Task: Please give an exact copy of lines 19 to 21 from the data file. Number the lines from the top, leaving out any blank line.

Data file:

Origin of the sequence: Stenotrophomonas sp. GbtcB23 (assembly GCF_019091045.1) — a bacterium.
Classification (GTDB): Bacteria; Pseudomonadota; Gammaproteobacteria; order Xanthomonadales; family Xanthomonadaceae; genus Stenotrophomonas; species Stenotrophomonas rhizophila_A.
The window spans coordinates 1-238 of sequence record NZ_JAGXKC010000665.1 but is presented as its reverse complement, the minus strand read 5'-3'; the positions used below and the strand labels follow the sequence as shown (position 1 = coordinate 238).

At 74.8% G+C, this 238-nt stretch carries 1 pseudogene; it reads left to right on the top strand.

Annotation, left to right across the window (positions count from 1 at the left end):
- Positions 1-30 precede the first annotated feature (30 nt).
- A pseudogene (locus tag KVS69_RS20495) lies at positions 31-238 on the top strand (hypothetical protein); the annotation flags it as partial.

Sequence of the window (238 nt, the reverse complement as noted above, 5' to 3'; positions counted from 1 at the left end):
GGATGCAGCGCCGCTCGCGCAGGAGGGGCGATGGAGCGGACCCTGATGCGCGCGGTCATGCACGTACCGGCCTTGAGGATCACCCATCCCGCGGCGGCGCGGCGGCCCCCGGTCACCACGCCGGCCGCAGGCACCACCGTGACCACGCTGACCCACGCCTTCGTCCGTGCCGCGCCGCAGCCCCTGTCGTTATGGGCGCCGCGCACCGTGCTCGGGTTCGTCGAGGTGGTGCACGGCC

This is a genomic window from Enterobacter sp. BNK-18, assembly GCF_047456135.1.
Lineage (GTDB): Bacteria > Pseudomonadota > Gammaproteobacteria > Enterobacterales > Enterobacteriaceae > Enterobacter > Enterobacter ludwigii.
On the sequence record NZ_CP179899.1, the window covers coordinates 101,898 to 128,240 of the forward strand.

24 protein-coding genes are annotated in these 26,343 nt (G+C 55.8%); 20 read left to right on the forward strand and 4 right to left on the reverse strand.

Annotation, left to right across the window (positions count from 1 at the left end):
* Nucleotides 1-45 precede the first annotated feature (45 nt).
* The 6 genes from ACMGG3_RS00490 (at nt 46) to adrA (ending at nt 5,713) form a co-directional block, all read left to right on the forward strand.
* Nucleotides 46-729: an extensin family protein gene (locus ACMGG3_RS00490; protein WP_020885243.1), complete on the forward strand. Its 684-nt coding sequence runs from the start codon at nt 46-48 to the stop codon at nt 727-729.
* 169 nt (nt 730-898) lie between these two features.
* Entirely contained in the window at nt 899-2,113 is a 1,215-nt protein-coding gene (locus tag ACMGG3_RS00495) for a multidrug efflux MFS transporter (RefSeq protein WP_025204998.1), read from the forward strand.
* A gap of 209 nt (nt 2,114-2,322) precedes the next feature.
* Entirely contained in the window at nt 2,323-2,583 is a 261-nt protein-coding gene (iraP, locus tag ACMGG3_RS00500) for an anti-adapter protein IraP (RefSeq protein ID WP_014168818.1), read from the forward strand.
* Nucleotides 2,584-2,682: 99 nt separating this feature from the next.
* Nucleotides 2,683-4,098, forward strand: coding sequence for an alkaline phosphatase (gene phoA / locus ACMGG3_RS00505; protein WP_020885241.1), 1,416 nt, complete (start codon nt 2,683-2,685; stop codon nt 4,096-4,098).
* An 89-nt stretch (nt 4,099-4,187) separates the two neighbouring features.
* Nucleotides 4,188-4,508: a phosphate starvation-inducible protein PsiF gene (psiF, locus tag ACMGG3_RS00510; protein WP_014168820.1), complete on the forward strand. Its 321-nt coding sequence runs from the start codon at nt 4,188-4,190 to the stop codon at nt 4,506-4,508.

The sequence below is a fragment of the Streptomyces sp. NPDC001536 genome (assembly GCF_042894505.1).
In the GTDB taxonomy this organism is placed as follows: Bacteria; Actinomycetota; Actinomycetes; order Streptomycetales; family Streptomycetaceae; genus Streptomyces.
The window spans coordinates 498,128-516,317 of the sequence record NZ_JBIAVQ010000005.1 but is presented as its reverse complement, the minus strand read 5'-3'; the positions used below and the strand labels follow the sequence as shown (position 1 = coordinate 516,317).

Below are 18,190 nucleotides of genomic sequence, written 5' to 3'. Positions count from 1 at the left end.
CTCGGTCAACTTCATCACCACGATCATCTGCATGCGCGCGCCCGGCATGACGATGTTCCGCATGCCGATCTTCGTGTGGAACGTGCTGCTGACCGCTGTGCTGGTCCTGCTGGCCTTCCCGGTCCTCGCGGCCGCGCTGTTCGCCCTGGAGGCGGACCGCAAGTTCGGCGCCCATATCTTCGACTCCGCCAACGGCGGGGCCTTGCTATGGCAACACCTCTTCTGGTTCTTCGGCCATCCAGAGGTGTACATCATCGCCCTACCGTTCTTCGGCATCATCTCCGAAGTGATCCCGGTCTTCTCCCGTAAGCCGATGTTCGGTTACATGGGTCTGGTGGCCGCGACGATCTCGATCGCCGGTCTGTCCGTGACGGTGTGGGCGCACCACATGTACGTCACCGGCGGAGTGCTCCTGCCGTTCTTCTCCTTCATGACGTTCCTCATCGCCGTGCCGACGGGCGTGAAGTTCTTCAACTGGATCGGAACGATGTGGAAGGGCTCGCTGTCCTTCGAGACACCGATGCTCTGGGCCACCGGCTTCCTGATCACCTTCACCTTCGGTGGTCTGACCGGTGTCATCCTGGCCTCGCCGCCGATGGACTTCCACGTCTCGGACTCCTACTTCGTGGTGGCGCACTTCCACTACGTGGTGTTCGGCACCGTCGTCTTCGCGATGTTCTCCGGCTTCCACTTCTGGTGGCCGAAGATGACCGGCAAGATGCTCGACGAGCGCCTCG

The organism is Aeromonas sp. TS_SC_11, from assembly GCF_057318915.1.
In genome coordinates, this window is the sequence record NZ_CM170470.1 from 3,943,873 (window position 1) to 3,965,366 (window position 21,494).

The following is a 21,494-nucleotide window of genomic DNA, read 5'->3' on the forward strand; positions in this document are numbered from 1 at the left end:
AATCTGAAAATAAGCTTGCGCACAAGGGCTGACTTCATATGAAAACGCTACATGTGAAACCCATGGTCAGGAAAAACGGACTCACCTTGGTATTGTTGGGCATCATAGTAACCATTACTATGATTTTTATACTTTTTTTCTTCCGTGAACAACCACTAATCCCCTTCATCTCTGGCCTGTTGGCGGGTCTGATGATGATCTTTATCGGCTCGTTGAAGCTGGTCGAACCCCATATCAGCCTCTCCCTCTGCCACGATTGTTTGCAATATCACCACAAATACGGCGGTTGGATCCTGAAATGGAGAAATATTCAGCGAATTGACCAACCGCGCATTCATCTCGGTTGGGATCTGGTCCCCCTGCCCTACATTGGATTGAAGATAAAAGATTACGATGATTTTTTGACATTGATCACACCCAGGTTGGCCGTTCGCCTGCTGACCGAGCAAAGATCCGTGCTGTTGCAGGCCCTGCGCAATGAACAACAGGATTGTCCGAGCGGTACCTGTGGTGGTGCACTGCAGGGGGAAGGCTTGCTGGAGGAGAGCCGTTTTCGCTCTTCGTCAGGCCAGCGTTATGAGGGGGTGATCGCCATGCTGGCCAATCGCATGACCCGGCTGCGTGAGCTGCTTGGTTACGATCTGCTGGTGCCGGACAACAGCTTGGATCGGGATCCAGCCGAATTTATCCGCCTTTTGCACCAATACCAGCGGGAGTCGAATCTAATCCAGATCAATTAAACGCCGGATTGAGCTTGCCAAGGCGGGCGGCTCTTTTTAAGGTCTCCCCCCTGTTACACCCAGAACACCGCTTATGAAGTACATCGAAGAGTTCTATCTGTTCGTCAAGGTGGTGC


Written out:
* Entirely contained in the window at nt 899-2,113 is a 1,215-nt protein-coding gene (locus tag ACMGG3_RS00495) for a multidrug efflux MFS transporter (RefSeq protein WP_025204998.1), read from the forward strand.
* A gap of 209 nt (nt 2,114-2,322) precedes the next feature.
* Entirely contained in the window at nt 2,323-2,583 is a 261-nt protein-coding gene (iraP, locus tag ACMGG3_RS00500) for an anti-adapter protein IraP (RefSeq protein ID WP_014168818.1), read from the forward strand.